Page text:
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Re: [TCML] First notch quenching?

Steve and Antonio

Thanks for your comments.  I suspect that I will have to think about them
for a while before I grasp the implications.

Steve, I would like to explore a couple of your remarks:

On Wednesday, 26 February 2014 at 7:31 AM, Steve Ward wrote:

>> 2.  Because of the freewheeling diodes anti-parallel to the IGBTs, 
>> leaving the IGBTs undriven might not isolate the energy in the 
>> secondary - presumably, after the end of a burst, the mutual 
>> inductance of the primary and secondary still allows energy to be 
>> transferred to the primary and then to the DC storage capacitor.
> Also agree, so its not quite the same as a spark gap clearing an arc.
>  Basically the energy will go to both the arc and back to the DC bus 
> simultaneously.  You can control an H-bridge to "clamp" its output 
> (to nearly 0V, really 2 junction drops) which will keep it from 
> recharging the DC bus. This would be like a spark gap that doesn't 
> quench, but is also very, very, low loss.

I have previously given some thought to this.  Presumably, the way to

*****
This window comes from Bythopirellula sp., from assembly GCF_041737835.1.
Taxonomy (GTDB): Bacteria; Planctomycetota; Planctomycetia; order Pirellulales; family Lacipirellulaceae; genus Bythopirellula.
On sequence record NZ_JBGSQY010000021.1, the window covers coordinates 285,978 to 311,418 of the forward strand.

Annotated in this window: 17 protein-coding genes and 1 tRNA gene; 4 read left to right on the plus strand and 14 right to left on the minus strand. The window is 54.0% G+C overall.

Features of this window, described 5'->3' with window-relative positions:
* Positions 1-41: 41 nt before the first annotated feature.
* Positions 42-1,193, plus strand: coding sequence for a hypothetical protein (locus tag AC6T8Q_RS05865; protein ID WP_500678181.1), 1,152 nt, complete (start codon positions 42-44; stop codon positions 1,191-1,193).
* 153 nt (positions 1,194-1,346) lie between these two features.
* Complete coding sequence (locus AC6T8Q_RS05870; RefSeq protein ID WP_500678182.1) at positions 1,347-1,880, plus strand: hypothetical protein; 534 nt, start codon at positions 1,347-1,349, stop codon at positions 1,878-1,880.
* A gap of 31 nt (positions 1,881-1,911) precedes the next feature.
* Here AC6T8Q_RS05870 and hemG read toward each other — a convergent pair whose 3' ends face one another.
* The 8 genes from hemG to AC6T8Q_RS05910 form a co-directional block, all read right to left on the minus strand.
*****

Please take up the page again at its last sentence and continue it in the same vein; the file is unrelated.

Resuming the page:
'clamp' the output at the end of a burst would be to change the phase of the
drive to one side of a full-bridge so that the IGBTs are still driven (and
hence there is no need to try to run dc though GDTs), but no additional
energy is injected into the primary tank circuit.

Does anyone do this?  Does it work 'better' or 'worse' than simply ceasing
to drive the IGBTs?

> Viewing the primary and secondary currents on an oscilloscope can 
> be very useful to get some intuition on tuning.

Do you have tips on how I could do so with minimal risk to equipment or
body?  The obvious thing would be to use current transformers, but is there
more to it than that?  For example, does the DSO need to be in a Faraday
cage?  Are there transients (particularly on the secondary) that need to be


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